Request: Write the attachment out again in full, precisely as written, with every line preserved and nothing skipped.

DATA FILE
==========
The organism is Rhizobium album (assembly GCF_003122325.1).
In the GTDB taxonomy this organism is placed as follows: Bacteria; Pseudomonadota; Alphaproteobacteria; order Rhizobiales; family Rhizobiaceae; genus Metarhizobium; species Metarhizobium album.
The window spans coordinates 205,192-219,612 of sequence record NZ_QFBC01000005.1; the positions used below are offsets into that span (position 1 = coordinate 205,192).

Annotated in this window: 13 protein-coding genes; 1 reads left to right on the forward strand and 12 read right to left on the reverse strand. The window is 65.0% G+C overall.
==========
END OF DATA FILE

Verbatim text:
The organism is Rhizobium album (assembly GCF_003122325.1).
In the GTDB taxonomy this organism is placed as follows: Bacteria; Pseudomonadota; Alphaproteobacteria; order Rhizobiales; family Rhizobiaceae; genus Metarhizobium; species Metarhizobium album.
The window spans coordinates 205,192-219,612 of sequence record NZ_QFBC01000005.1; the positions used below are offsets into that span (position 1 = coordinate 205,192).

Annotated in this window: 13 protein-coding genes; 1 reads left to right on the forward strand and 12 read right to left on the reverse strand. The window is 65.0% G+C overall.